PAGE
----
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The Shocking Truth about Tax Refunds: Smaller Returns Await Many Taxpayers

This year, it may be harder for Americans to gauge the size of their tax refund due to pandemic-era changes. Many taxpayers may see smaller refunds, especially lower-income families, as a result of the expiration of certain tax breaks and other developments. The size of a taxpayer’s refund is important, as it is often their biggest windfall of the year that they earmark for savings, vacations, debt payments, or even covering basic needs, based on a report by The New York Times on January 13, 2023.

The average refund for last year was $3,176 as of October 28th, 2021, an increase of nearly 13% from $2,815 the previous year. The increase was largely due to credits introduced by the American Rescue Act, but these have now expired, as per a report by Yahoo Finance on January 15, 2023. The Child Tax Credit, Earned Income Tax Credit, and Child and Dependent Care Credit have returned to pre-COVID levels, but with less generous amounts. Low-income families will no longer receive the full credit, and there are changes to the EITC income threshold for single filers with no children. The Child and Dependent Care Credit has also been scaled back for this tax season.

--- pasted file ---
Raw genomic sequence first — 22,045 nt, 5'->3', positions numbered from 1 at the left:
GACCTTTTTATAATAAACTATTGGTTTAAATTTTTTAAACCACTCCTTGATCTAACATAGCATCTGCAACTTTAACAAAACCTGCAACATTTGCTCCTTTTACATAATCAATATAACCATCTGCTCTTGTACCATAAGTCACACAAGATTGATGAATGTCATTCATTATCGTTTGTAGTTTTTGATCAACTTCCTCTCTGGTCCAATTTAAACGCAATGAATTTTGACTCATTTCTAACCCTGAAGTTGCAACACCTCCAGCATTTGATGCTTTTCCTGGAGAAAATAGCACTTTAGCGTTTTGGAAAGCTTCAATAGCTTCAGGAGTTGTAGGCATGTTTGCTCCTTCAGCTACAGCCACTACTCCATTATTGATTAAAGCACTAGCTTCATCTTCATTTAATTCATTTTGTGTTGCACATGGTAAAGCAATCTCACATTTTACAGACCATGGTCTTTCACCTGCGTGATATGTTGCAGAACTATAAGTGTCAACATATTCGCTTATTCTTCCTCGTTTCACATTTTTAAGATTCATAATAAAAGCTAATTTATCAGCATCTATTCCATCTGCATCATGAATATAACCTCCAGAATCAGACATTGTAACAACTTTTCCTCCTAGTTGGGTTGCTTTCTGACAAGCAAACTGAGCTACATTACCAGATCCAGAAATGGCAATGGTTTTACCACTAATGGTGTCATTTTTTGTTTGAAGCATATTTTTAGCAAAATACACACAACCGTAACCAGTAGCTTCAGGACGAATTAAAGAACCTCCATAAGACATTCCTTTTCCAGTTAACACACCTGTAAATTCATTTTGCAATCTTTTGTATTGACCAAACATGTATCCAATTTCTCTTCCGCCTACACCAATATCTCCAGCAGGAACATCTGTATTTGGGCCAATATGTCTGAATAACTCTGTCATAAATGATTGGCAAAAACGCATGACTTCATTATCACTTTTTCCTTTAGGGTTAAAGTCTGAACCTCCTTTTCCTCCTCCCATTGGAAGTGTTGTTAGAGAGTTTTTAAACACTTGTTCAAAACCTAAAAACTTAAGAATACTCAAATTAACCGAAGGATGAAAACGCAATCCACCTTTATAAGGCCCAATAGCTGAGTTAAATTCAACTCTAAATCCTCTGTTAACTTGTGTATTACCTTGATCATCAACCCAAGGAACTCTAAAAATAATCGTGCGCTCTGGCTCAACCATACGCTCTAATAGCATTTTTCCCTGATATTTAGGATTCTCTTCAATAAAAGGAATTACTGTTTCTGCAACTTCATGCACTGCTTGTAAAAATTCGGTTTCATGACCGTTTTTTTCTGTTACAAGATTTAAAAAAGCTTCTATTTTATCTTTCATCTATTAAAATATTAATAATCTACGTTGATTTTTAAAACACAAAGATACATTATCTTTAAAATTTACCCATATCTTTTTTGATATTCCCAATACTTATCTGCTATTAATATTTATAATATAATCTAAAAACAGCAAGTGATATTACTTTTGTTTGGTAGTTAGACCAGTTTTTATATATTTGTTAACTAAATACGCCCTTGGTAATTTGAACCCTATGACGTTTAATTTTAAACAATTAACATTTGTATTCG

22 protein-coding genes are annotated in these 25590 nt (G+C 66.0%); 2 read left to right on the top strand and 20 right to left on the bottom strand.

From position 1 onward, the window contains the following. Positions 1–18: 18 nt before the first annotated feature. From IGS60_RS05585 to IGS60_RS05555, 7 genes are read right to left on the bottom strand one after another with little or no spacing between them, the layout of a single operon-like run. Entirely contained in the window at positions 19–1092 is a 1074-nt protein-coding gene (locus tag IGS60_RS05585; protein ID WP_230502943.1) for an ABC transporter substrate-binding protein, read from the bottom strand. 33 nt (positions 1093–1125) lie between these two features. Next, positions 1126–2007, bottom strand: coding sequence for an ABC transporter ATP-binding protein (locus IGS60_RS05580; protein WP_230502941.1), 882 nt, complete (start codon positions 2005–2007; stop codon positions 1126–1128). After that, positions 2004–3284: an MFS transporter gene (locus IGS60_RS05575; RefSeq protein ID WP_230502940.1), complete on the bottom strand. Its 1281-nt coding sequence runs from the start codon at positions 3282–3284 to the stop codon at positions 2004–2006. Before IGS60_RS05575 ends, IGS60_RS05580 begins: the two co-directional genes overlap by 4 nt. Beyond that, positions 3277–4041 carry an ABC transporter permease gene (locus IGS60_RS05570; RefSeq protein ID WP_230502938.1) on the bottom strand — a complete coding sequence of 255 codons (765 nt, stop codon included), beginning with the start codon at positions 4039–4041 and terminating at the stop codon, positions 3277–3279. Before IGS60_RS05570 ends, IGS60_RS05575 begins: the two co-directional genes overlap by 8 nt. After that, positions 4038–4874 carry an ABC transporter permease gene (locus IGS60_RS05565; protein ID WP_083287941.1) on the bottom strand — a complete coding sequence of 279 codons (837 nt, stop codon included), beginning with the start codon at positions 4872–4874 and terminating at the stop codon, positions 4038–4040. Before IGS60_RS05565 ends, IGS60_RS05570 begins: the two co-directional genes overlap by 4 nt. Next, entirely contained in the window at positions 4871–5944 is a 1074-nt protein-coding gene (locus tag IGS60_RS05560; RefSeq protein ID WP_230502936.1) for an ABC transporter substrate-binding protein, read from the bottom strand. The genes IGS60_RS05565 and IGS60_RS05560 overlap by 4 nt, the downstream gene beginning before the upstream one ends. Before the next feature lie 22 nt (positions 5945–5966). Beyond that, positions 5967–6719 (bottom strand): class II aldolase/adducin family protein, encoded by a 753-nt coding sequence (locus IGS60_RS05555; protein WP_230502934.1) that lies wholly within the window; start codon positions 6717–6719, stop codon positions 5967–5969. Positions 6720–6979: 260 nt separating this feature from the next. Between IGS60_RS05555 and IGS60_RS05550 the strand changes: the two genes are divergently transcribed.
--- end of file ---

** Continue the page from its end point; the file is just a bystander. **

Last year, according to a report by CBS News on January 13, 2023, the credit was worth $8,000 for one dependent. This tax season, it’s $2,100. Taxpayers filing their 2022 tax returns this year must itemize using the Schedule A form to deduct any charitable contributions; the above-the-line deduction has been eliminated. The Inflation Reduction Act of 2022 increased the tax credit for solar panels from 26% of the costs to 30% and applies retroactively to panels bought in 2022, with no cap on the credit and no income limitations.

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